Martial art also ‘a way of life’

Otago Kendo Club members Liam Domett-Potts, 23 (left), and Oscar Berry, 15, practise their kendo...
Otago Kendo Club members Liam Domett-Potts, 23 (left), and Oscar Berry, 15, practise their kendo strikes at the Logan Park High School gymnasium on Thursday. PHOTO: LINDA ROBERTSON
Kendo is not the type of martial art you see every day.

But a group of Otago enthusiasts are making moves as the sport continues to grow throughout the region.

Kendo, meaning way of the sword, is a modern Japanese-style martial art, where participants use bamboo swords to strike opponents covered in protective armour.

It is based on warriors’ sword usage from the samurai era.

Otago chief instructor Alan Stephenson has been involved in the sport for 38 years and has helped the region make big strides in the past three since he moved to Dunedin.

But kendo was more than just an activity for Stephenson.

"It’s a way of life," Stephenson said.

"That’s what kendo means — it means the way of the sword.

"You actually live your life in a certain way. That will be different for different kendo practitioners."

Stephenson, who holds the rank of seventh dan, joined Otago with his wife, Naoko, a fifth dan, about three years ago.

Liam Domett-Potts
Liam Domett-Potts
They brought a lot of experience to the Otago club, which has about 25 members, and encouraged them to compete at the national championships recently.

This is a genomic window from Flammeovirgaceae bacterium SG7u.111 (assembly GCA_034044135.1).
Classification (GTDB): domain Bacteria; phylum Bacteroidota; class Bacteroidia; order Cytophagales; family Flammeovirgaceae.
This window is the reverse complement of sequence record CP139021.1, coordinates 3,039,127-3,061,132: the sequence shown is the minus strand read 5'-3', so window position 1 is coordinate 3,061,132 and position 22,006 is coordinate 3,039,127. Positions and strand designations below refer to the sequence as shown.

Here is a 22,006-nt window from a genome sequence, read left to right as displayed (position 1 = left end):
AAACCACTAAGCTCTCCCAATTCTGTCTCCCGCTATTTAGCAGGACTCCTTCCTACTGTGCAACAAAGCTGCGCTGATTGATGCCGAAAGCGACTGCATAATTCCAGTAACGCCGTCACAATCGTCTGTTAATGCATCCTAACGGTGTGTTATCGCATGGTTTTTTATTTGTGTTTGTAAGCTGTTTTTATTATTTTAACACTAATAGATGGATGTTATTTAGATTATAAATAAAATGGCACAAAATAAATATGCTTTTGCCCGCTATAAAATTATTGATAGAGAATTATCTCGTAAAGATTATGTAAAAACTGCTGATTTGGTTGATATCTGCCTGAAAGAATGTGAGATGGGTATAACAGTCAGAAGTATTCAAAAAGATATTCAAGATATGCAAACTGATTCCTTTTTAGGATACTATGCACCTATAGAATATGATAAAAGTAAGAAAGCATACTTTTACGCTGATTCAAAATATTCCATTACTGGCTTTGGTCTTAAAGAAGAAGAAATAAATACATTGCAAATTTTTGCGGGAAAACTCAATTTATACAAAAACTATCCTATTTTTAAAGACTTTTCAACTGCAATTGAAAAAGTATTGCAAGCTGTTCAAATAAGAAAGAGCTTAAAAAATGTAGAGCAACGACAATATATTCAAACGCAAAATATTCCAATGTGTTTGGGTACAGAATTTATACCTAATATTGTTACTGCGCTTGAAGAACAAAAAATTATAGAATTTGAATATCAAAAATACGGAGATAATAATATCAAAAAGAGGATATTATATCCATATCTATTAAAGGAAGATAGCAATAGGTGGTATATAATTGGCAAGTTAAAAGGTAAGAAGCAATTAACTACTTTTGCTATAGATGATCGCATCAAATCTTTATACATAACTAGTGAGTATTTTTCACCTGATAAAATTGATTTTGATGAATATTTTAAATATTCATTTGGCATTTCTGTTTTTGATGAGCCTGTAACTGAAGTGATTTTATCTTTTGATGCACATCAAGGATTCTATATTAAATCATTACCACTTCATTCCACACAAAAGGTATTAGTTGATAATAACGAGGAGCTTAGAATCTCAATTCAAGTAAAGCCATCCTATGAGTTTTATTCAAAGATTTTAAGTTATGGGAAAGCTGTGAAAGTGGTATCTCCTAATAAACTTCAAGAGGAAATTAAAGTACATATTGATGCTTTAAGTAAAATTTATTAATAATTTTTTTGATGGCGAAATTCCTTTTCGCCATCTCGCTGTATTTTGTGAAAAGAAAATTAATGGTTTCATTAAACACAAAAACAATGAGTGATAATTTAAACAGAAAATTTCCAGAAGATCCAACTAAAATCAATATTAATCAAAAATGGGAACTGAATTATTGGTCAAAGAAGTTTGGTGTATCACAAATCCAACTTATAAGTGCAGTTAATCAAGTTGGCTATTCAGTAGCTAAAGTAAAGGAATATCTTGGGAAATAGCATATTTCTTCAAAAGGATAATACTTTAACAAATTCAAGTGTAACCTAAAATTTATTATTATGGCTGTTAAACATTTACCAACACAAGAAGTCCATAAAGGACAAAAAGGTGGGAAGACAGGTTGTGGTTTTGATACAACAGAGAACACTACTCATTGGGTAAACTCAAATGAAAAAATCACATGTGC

It was the first time in six years the national championships had been held and Otago, despite being a smaller club, more than held their own.

Otago returned home with a gold, silver and bronze medal and won two of the fighting spirit awards.

Oscar Berry and Liam Domett-Potts were also approached to "throw their hat in the ring" for the world championships in 2027.

"Otago Kendo Club is starting to generate quite a lot of momentum," Stephenson said.

"I’m hoping that in the next New Zealand champs that we are able to compete with my ex club [Auckland Kendo Club].

"We’ve got quite a bit of work to do, but I think it’s a goal we can reach in the next three years or six years."

Oscar Berry
Oscar Berry
Stephenson, who was previously chairman of the New Zealand Kendo Federation and still sits on the board, was proud to see the growth in the club, and was now being beaten by some of his students.

The club also had a good relationship with Logan Park High School. Club members train at the school’s gym, and many pupils are getting a taste of the sport.

Stephenson became involved in kendo when he read James Clavell’s book, Shōgun.

He then ran into kendo practitioner Brent Hanson and "things just went from there".

Stephenson was a founding member of the Auckland Kendo Club, worked his way through the ranks — highest is eighth dan — and travelled the world with kendo.

But his focus remains with Otago and helping them reach their potential.

In September, he hopes to take the club to Wellington, where the Rembuden Kendo Club hosts the largest and longest-running kendo tournament in New Zealand.